FQNrCD-XIAIvBE0?format=jpg&name=small

 

 

That sort of thing has been happening for years, I remember more than once Mansell having to swerve around British fans on the victory lap (and the famous incident where he hitched a lift on someone else’s car). Spa, Monza, Hockenheim, it always happens there.

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To be honest, if they’re driving at the limit of the safety car, that doesn’t sound like they’re prioritising safety. The cars should be capable of going as slowly as is needed to maintain safety, otherwise they should stop the session. 

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I saw an interview with Mayländer once where he said he backs off on the straights, but the car is on its limit around pretty much all the corners. 

 

I guess that's why we sometimes see what looks like showboating on the sighting laps by the pace car and medical cars - drifting and stuff. They're sounding out exactly where the limit is for that car at each part of the course. 

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So, it's either a slow news day at the FIA, or they have something else to cover up, if they are making press releases about how the car with the job of slowing the pack down, slows the pack down...

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(courtesy of Joe Saward twitter post sort of...)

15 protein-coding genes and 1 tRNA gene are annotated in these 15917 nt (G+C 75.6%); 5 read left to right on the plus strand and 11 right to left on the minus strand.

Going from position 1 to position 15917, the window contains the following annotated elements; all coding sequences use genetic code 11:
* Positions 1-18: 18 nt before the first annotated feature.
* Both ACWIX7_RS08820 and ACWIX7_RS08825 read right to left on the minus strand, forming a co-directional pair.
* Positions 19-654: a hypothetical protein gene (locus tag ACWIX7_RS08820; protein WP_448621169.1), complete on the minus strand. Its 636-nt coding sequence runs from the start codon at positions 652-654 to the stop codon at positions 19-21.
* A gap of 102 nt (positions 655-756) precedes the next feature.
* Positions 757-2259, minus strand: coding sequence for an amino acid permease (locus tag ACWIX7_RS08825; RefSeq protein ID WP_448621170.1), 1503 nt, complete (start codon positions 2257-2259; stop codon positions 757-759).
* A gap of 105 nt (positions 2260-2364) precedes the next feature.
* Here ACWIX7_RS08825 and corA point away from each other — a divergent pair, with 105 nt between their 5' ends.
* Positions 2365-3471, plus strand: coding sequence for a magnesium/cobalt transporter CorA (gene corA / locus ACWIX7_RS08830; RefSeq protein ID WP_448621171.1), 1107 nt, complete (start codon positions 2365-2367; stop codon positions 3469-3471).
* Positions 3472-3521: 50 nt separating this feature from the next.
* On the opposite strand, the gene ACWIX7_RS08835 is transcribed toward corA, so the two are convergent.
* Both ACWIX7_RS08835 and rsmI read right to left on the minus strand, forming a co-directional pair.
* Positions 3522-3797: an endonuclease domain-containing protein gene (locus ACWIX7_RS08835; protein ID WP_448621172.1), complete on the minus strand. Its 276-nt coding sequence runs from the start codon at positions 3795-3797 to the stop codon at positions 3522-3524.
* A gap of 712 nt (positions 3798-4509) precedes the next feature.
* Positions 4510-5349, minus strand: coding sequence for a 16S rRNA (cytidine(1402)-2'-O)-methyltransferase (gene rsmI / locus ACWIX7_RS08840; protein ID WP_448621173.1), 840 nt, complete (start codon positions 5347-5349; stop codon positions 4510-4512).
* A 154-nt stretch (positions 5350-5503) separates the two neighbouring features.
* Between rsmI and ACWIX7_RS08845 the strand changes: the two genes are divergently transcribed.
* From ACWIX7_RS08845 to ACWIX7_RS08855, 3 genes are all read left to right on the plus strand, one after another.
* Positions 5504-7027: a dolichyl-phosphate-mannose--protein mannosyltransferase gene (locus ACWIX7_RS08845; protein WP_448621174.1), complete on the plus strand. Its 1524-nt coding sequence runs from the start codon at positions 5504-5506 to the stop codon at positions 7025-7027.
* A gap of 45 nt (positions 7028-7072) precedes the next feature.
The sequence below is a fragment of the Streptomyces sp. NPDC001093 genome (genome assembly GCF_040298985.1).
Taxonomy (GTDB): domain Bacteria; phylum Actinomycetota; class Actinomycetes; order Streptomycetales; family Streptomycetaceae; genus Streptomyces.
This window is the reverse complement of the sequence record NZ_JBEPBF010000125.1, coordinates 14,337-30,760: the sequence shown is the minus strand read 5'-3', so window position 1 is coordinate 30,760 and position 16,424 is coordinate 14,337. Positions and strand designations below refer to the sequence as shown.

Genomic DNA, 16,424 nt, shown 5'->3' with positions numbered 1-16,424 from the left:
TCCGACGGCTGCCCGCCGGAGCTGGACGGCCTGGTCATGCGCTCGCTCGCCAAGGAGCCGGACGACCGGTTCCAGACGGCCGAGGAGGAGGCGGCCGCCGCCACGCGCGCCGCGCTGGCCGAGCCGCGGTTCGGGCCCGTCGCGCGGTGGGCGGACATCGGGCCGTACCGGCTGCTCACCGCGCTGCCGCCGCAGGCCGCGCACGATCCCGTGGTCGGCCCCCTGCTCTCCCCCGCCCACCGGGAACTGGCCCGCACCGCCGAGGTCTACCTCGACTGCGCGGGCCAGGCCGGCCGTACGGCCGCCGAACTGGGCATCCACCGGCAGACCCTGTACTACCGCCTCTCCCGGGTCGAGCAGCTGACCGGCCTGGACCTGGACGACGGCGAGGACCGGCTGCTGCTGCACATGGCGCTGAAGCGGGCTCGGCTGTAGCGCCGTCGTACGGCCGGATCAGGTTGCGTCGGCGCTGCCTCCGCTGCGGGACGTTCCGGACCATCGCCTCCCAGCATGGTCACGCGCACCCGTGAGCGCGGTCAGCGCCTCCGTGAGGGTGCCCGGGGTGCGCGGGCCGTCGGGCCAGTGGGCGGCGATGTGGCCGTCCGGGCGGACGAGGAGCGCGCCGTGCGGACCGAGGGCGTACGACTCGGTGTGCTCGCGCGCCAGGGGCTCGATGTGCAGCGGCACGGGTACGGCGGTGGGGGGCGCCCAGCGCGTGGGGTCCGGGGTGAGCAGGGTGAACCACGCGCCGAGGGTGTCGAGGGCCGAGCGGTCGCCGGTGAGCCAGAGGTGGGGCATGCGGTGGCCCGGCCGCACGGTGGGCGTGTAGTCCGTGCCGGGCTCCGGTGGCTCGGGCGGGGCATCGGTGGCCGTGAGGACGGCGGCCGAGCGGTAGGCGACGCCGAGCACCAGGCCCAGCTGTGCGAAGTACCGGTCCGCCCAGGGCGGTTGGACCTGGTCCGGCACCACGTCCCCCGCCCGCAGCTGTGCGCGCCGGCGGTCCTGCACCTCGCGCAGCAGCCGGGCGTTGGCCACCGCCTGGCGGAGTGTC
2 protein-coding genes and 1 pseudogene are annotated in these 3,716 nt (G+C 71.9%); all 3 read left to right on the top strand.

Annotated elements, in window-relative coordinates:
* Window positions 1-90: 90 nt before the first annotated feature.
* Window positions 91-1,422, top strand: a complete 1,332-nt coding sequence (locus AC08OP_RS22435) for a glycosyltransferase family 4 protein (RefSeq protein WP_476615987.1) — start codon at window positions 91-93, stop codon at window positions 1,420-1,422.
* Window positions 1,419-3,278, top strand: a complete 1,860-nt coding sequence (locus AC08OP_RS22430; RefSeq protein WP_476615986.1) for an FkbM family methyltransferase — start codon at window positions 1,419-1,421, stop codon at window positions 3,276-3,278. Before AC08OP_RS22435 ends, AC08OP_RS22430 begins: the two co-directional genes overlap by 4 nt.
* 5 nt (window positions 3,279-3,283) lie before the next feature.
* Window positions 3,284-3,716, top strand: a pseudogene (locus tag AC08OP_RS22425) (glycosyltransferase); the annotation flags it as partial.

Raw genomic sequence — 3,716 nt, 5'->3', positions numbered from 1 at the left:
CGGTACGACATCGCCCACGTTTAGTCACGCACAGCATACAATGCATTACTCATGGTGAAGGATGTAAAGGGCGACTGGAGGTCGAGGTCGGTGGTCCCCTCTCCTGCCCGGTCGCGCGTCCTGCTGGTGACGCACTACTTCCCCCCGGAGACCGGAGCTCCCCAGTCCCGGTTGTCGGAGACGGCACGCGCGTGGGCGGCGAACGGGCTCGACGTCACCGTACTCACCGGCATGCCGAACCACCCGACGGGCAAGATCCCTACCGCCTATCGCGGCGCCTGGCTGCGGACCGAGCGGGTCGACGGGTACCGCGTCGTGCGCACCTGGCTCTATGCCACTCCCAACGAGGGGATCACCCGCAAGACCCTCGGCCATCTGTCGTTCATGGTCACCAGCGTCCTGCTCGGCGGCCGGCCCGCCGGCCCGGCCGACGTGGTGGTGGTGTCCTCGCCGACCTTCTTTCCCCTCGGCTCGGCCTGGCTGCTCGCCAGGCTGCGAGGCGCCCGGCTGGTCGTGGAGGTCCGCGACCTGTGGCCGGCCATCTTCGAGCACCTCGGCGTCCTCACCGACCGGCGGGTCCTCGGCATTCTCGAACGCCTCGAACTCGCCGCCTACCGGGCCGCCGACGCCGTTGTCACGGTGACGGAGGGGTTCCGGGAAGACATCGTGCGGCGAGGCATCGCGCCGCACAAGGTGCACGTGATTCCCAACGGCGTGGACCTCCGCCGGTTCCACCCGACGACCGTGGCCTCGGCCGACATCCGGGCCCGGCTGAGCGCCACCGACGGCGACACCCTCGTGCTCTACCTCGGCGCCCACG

I realise these are adverts, but I guess that doesn't mean they aren't entertaining.

 

The initial launch ad for Danny Ric's wine is a bit too scripted but I think manages to capture the fun character we see in interviews / grid walks etc:

 

 

The reveal in this one genuinely made me LOL:

 

 

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10 minutes ago, wev said:

Have you seen the price of that decanter set?

 

I was discussing it with one of my team at work as his other half is a bit DR fan.

It's 700AUD so about 400 quid, better move fast, there is only 1,100 of them (presumably as the Venn diagram of wine drinkers who like F1 and are willing to spend 400 quid on a Cinderella reject is fairly small).

 

I thought they nailed it with the adverts.

I'm assuming the brief was to "make an advert that looks like a 90s UK comedy sketch show version of an advert."